Hi to all those who asked about the white gold. Here are the white gold alloy
recipes. You’ll need a fair bit of heat when mixing these metals. Use oxy-acetyline
with all the usual safety precautions - good fume ventilation, protective dark
goggles, non-flammable environment and protection, the appropriate high temperature
silica crucibles, etc. The secret is to have the highest melting point metal
completely molten and liquid in the crucible first, and then carefully add the
second-most highest melting metal in small pieces so that they are completely
dissolved into the first highest melting point metal, and so on…
In other words, put in the palladium first (it melts at 1550C) and get it molten
before adding the fine gold (which melts at 1064C), then add the nickel, then the
copper, then the silver, last of all the zinc which will flash quickly and disappear.
Keep the crucible moving a little so that the gold roils around and heavier elements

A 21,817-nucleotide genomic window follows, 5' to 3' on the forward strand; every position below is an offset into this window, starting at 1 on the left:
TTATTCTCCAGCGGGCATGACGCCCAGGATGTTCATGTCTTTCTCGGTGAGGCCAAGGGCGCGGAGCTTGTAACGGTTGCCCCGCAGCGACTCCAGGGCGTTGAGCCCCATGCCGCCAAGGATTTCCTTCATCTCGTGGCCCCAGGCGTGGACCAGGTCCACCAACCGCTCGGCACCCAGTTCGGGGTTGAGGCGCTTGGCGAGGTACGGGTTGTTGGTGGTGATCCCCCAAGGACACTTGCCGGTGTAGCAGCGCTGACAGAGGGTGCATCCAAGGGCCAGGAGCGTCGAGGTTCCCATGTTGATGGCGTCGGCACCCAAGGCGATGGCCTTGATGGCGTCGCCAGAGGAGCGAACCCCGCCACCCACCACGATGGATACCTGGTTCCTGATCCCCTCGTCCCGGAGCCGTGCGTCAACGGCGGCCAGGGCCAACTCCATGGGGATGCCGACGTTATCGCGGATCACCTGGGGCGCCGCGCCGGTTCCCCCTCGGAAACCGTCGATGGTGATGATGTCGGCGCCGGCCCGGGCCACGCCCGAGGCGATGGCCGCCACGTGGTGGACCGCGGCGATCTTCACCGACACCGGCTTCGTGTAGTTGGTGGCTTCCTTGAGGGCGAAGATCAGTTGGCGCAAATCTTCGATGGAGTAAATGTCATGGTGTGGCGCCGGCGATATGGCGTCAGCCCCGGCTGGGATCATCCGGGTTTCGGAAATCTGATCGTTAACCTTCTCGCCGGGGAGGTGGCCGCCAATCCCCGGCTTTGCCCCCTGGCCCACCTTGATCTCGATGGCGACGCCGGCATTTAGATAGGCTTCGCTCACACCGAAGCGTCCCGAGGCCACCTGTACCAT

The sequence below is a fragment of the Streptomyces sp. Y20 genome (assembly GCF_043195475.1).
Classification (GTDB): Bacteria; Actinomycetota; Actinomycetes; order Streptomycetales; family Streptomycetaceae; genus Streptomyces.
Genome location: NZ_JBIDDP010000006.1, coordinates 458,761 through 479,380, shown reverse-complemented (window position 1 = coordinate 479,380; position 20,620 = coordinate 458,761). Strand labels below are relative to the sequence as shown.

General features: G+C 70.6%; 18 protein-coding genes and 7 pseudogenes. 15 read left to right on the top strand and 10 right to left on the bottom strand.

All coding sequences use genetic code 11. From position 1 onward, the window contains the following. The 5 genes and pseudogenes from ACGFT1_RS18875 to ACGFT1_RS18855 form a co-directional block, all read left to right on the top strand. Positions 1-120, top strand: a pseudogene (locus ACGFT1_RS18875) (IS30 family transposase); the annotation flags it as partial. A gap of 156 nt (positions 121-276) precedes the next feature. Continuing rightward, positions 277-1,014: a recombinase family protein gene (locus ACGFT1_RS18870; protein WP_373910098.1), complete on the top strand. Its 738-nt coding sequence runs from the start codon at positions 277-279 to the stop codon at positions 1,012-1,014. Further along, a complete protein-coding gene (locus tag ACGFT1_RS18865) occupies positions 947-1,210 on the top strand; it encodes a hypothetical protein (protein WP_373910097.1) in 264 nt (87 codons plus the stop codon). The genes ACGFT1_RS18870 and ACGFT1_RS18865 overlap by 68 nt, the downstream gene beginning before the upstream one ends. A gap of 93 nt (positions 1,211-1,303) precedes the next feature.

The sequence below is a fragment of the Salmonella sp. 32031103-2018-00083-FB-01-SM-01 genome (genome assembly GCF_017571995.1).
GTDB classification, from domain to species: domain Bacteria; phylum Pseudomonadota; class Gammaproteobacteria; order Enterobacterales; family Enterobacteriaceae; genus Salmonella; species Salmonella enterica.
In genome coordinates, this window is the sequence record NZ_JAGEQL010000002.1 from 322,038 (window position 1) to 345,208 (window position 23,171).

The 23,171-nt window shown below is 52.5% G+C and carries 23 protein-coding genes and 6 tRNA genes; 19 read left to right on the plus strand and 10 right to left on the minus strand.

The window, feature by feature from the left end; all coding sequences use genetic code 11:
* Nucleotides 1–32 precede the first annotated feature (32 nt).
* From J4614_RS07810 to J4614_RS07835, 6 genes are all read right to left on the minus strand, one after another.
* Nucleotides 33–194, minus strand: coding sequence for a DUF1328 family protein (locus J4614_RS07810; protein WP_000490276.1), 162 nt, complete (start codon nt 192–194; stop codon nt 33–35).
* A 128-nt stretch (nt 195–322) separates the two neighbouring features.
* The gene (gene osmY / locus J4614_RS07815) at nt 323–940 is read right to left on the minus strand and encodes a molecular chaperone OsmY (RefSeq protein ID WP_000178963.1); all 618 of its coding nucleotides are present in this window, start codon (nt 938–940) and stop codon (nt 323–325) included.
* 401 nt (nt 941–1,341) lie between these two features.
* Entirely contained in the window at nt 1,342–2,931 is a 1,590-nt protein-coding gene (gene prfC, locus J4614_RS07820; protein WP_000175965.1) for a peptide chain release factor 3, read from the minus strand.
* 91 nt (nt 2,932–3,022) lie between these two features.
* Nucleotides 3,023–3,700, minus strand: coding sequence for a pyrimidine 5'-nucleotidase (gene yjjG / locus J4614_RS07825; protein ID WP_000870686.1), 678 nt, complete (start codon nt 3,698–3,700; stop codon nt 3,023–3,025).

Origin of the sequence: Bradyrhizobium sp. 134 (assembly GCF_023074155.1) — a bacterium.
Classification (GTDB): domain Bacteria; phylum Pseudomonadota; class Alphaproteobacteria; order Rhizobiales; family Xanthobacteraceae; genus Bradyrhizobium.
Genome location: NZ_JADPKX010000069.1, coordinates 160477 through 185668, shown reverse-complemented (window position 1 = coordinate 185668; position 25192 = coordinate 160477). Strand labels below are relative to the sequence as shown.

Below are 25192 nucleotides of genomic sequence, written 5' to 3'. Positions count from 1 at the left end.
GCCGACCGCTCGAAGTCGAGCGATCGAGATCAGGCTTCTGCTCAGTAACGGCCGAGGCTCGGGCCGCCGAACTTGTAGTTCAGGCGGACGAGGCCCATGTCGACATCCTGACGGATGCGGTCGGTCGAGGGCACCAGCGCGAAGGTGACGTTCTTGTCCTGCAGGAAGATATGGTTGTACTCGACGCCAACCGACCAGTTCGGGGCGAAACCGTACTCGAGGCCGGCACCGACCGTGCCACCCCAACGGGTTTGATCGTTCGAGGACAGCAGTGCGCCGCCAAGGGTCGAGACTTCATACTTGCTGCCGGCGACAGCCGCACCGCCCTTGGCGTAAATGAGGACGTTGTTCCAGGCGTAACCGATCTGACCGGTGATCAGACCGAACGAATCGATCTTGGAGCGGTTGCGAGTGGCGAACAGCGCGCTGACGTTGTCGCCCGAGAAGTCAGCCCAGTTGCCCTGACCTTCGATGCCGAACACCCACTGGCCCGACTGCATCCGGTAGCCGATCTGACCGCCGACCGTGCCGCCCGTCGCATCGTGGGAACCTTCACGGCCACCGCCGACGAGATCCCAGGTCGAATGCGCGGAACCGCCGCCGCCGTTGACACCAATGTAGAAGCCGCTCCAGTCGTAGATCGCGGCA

don’t settle, then pour as soon as possible after the zinc has gone in. The zinc
seems to serve no other purpose except to ensure a smooth pour, but I’m no
metallurgist, so I could be wrong about that. All I know is what works in practice.
If you just throw all the metals in together cold, then start melting them together,
the lowest melting point metals such as the silver and zinc will quickly melt and
cover the higher melting point metals. Some of these will deceptively surface-melt but
most of the palladium and pure gold and copper will simply form lumps of pure metal.
The metal manufacturers avoid this by using specialised furnaces and crucibles, but if
you are melting these up on the jeweller’s bench, you may not have this sort of
(Au = 24ct gold. Pd = Palladium. Ag = Silver. Cu = Copper. Ni = Nickel)
Palladium White Gold Alloys: 18ct White: 75% Au + 10% Pd + 10.5% Ag + 2.5% Cu
14ct White: 58.5% Au + 10% Pd + 28.5% Ag + 1.5% Cu + 1% Ni
Nickel White Gold Alloys: 18ct White: 75% Au + 14% Ni + 5.5% Cu + 5.5% Zn (Zinc)
14ct White: 58.5% Au + 14.5% Ni + 20% Cu + 7% Zn or 58.5% Au + 15.3% Ni +
25.8% Cu + 0.4% Zn (Harder alloy) 9ct White: 37.5% Au + 17.5% Ni + 27.6% Cu +
Palladium-Nickel White Gold Alloy: 18ct White: 75% Au + 15% Pd + 5% Cu + 5% Ni
It’s interesting to do small batches, but, in all honesty, the refiners and assayers
do it much better and will accept responsibility for their product if it’s not quite
right. Hope this helps, Rex.